Elsewhere, manually tilling, sowing and reaping the land has become a thing of the past, as machinery, vehicles and electrical equipment have made farming more efficient. The downside of these technological breakthroughs, however, is that they produce various greenhouse gases, airborne chemicals and other pollutants that impinge on ambient air quality.
What are the effects of agricultural pollution?
The real-world effects of this agricultural pollution are concerning indeed. For example, the rampant use of pesticides and fertilisers can be devastating for soil quality, meaning that the ground is gradually becoming less fertile over time. It can also be eroded and end up as sediment in nearby bodies of water, which makes the habitat murkier and allows less sunlight to infiltrate it. This, in turn, inhibits photosynthesis, meaning aquatic plant life suffers.
It's not just the soil that has a negative impact on water quality and the health of the ecosystems within it, either. Agricultural run-off sweeps excess chemicals into rivers, streams, lakes and coastal areas, leading to an abundance of certain substances such as ammonia, nitrates and phosphate. This encourages the rapid proliferation of certain species – such as algae – to the detriment of others. That’s because the process of eutrophication means algal blooms block out sunlight and consume more than their fair share of oxygen, making it more difficult for other flora and fauna beneath the surface of the water to survive.
As well as negatively impacting soil and water quality, fertilisers and pesticides can also create air pollution. In strong winds, they can become airborne before they even land on their intended target, or else evaporate into the air over time. They can then be blown long distances and serve as damaging contaminants in their own right, or else mix with other elements in the air, like volatile organic compounds (VOCs) and polyaromatic hydrocarbons (PAHs) to create even more damaging types of pollution, such as particulate matter (PM) and ozone (O3). These are known to have potentially disastrous repercussions for human health when exposure occurs over an extended period of time.
Finally, it’s not just the health of the humans, animals and plants in the vicinity of a farm which can be compromised by agricultural activity, but that of the planet itself. The aforementioned emissions associated with using agriculture machinery and rearing livestock are a leading contributor to the greenhouse gases in our atmosphere; indeed, the EPA estimates that the industry is responsible for almost a quarter (24%) of all greenhouse gas emissions worldwide.
Carbon dioxide produced as a by-product of many agricultural processes persists in the atmosphere for centuries or even millennia, trapping heat from the rays of the sun and raising ambient, oceanic and ground-level temperatures and contributing to more intense and more frequent extreme weather events. Meanwhile, the methane produced by livestock cultivation is maybe even more concerning; although it persists in the environment for a far shorter time period, it has a global warming potential (GWP) over 80 times that of CO2 over a 20-year period.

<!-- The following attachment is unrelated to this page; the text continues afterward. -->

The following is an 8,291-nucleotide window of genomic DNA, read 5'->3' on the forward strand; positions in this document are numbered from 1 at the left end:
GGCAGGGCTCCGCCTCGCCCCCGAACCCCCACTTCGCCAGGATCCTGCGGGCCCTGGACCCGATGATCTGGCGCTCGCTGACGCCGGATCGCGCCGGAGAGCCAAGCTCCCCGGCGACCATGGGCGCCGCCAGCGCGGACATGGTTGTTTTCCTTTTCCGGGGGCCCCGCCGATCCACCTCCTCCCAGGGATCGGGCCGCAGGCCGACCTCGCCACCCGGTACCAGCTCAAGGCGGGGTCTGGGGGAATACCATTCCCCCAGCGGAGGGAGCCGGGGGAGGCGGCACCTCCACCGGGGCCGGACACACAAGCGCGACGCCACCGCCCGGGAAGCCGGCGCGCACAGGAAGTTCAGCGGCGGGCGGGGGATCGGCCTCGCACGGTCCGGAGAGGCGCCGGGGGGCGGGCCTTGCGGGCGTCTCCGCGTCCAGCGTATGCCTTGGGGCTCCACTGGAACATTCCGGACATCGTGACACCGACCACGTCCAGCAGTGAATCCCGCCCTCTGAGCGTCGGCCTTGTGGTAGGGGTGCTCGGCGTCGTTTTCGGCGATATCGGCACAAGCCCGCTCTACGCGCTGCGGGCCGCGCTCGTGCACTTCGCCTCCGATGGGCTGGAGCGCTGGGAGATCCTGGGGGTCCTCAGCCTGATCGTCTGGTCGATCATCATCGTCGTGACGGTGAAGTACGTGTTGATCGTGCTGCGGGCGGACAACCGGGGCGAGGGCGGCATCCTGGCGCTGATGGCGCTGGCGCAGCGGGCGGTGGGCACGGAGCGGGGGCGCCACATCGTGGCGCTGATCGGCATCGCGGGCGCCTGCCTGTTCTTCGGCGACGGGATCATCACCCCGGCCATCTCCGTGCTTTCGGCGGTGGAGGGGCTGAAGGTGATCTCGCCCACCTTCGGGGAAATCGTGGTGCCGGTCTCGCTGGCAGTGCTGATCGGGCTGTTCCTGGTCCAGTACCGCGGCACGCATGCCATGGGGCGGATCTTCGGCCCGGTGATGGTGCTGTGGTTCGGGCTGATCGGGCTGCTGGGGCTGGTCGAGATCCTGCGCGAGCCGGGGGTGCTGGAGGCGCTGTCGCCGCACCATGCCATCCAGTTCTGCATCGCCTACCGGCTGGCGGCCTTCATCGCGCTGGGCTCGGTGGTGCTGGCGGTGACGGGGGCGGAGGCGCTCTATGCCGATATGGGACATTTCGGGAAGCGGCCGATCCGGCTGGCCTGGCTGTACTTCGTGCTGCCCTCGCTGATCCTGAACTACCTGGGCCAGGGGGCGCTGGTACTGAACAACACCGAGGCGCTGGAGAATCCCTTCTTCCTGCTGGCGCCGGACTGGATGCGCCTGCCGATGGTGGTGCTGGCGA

What can be done to address agricultural pollution?
While all of the above might make for grim reading, the good news is that it is eminently possible to substantially curb the pollution produced by agriculture. It will, however, require collaboration and a concerted effort from farmers, governments and consumers to effect that change.
Concrete methods by which the negative environmental impacts of farming can be addressed include better optimisation of resources. This includes only consuming the volume of water and the amount of chemical additives that are absolutely needed; thankfully Big Data and artificial intelligence (AI) can help to achieve this goal through precision farming. If fewer products are being used, fewer contaminants can infiltrate the environment. Organic farming is another eco-friendly means of growing crops, though it is more expensive and less productive than other methods.
Elsewhere, agricultural run-off and all of its attendant outcomes can be mitigated by better use of the land in question. Planting grasses, reeds, shrubs and trees at the periphery of farmlands can act as natural filters so that in the event of flooding, contaminants are caught and retained onsite instead of being allowed to pollute the surrounding air, soil and water. Rotating crops and avoid overworking of the land can also help to boost soil health and prevent negative impacts associated with intensive farming.
As for livestock, a global shift towards a diet that focuses less on meat and more on plant-based alternatives is perhaps the biggest single thing that we can do to address agricultural pollution. However, farming is of course a demand-based industry and as long as people continue to buy animal produce, farmers will continue to supply it. Aside from this grassroots change, livestock farmers can also better manage manure on their property and investigate ways to harness the methane emissions that their animals produce.